Bareilly has finally got its much-awaited "jhumka" when Union Minister and local MP Santosh Gangwar unveiled a 14-feet high replica at the zero point on national highway 24. The jhumka that weighs over 200 kilograms was installed on Saturday in the Parsakhera area and is embedded with colourful stones and decorated by the city's famous ‘zari' embroidery.
Bareilly's jhumka -- though there is no connection between the city and the piece of jewellery -- became a national obsession with the 1966 Chartbuster -- "Bareilly ki bazaar mein jhumka gira re," song.
The song is from the 1966 film "Mera Sayaa", but continues to be remembered even 54 years later.
The jhumka connection not only made Bareilly popular, but even today tourists coming here look for the jhumka.
"We have people coming and asking for jhumkas and we do not have the heart to tell them there jhumkas in Bareilly are no different from those sold elsewhere. We always keep jhumkas in different designs because we do not want to disappoint our customers," said P. K. Agarwal, a local jeweller.
The Bareilly Development Authority (BDA), meanwhile, conceived the project of installing a jhumka as an attraction for the tourists visiting the city. The project hit roadblock several times before taking a concrete shape.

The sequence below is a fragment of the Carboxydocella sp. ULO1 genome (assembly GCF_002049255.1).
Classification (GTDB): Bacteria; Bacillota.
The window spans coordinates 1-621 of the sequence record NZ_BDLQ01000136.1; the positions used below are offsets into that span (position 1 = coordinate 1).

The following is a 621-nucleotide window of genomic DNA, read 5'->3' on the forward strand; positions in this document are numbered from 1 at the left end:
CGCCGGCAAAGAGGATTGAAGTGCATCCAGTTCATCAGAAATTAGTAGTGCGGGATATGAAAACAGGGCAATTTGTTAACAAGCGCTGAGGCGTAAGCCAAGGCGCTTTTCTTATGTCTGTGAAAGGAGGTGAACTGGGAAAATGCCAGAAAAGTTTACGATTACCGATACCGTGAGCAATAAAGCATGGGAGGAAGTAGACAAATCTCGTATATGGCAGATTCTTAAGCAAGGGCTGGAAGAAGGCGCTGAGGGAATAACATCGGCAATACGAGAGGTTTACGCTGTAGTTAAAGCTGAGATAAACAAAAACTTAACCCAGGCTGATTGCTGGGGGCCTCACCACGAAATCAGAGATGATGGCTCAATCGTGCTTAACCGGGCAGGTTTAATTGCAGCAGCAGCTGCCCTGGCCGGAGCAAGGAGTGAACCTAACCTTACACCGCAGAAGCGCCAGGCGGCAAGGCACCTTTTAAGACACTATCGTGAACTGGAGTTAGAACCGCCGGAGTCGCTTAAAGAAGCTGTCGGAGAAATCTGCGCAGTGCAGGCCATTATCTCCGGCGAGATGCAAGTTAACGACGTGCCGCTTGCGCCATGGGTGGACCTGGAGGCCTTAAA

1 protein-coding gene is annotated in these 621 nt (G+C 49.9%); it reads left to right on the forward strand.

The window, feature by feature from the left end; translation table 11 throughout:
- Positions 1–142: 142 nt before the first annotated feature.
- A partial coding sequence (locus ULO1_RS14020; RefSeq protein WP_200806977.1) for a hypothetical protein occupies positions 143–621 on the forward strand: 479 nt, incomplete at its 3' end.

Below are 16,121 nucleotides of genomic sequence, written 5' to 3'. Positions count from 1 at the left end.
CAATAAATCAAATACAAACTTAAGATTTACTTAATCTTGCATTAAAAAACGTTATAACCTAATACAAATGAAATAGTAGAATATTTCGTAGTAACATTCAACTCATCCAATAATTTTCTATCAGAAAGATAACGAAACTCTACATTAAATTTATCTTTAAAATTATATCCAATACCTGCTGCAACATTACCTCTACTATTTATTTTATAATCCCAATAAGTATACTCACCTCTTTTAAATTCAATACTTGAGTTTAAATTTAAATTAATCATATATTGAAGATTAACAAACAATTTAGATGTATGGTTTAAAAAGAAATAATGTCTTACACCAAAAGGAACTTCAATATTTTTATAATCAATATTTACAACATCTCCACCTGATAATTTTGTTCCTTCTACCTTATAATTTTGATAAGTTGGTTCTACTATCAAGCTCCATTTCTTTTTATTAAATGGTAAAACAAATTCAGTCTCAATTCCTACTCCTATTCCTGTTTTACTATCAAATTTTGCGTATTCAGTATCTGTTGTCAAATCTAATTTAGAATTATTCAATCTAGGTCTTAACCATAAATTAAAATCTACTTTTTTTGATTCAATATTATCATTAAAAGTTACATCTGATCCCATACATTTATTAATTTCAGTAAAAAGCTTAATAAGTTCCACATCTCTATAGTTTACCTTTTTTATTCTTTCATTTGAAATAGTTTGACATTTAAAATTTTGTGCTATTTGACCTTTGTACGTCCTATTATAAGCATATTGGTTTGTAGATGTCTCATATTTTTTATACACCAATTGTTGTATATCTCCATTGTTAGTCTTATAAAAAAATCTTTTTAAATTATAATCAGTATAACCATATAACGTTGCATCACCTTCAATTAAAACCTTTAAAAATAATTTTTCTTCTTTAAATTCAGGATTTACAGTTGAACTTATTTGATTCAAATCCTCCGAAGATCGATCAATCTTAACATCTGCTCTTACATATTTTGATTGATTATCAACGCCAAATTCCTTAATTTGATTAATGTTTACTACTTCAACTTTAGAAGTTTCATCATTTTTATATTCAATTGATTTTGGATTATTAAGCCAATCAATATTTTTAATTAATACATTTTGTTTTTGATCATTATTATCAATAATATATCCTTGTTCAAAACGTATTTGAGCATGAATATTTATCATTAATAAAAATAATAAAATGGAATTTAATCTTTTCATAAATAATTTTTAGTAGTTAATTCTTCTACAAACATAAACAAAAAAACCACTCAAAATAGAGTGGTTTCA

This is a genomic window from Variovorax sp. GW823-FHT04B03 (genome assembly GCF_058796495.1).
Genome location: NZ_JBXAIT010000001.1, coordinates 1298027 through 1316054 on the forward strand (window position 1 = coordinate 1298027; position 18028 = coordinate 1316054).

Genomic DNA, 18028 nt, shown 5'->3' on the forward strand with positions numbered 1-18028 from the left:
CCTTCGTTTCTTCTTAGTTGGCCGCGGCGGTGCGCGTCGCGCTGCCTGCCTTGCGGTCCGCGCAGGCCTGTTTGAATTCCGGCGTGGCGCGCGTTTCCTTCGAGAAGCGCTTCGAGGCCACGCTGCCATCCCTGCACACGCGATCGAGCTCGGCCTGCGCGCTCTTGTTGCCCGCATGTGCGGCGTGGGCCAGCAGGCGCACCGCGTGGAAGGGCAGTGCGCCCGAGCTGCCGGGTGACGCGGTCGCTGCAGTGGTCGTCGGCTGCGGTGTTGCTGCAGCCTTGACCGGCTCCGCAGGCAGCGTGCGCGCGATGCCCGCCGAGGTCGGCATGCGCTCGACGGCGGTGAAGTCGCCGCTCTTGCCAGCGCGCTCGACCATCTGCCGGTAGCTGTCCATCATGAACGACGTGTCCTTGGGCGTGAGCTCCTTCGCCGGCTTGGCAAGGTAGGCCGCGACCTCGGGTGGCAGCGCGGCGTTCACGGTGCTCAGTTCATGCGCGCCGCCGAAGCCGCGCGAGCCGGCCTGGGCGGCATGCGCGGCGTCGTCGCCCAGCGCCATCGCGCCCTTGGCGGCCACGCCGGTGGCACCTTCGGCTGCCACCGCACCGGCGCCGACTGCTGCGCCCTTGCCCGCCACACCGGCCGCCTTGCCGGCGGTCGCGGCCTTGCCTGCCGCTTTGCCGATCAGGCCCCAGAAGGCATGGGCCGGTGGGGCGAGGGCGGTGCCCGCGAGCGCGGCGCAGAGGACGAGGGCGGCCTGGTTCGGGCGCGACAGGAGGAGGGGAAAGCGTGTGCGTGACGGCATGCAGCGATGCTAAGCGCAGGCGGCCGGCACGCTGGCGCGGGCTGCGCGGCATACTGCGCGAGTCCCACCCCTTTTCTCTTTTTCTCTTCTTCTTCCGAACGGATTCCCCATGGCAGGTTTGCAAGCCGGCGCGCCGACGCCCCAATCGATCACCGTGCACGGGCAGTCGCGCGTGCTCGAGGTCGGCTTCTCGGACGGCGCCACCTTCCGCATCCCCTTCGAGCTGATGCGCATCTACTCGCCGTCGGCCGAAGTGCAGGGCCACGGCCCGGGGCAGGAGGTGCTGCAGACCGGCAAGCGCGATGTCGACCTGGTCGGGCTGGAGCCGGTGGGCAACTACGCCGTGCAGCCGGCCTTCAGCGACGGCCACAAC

Inaugurating the jhumka, Union Minister Santosh Gangwar said: "The collaborative effort made by the authority, various organisations and local residents in setting up of the ambitious jhumka in Bareilly is commendable. It looks beautiful and unique. Visitors will finally be able to associate the landmark jhumka in Bareilly with the evergreen song."
The project has cost the BDA around Rs 18 lakh -- Rs 8 lakh for the jhumka and Rs 10 lakh -- for the beautification of the landscape surrounding the main structure.
Notably, no government money was used for the project, even as it faced fund crunch several times, said the BDA officials.
BDA vice-chairperson Divya Mittal said: "The jhumka has been delayed for some unavoidable reasons. The beautiful project is a collaborative effort among Rohilkhand Medical College, Bareilly International University and few other organisations, and local residents, who helped the BDA with funds in giving the shape to the ambitious project that would be considered a landmark."
The location, design, decoration and several other things were decided by the authority, which employed skilled artisans, who worked diligently ensuring that the jhumka becomes a major attraction for the tourists.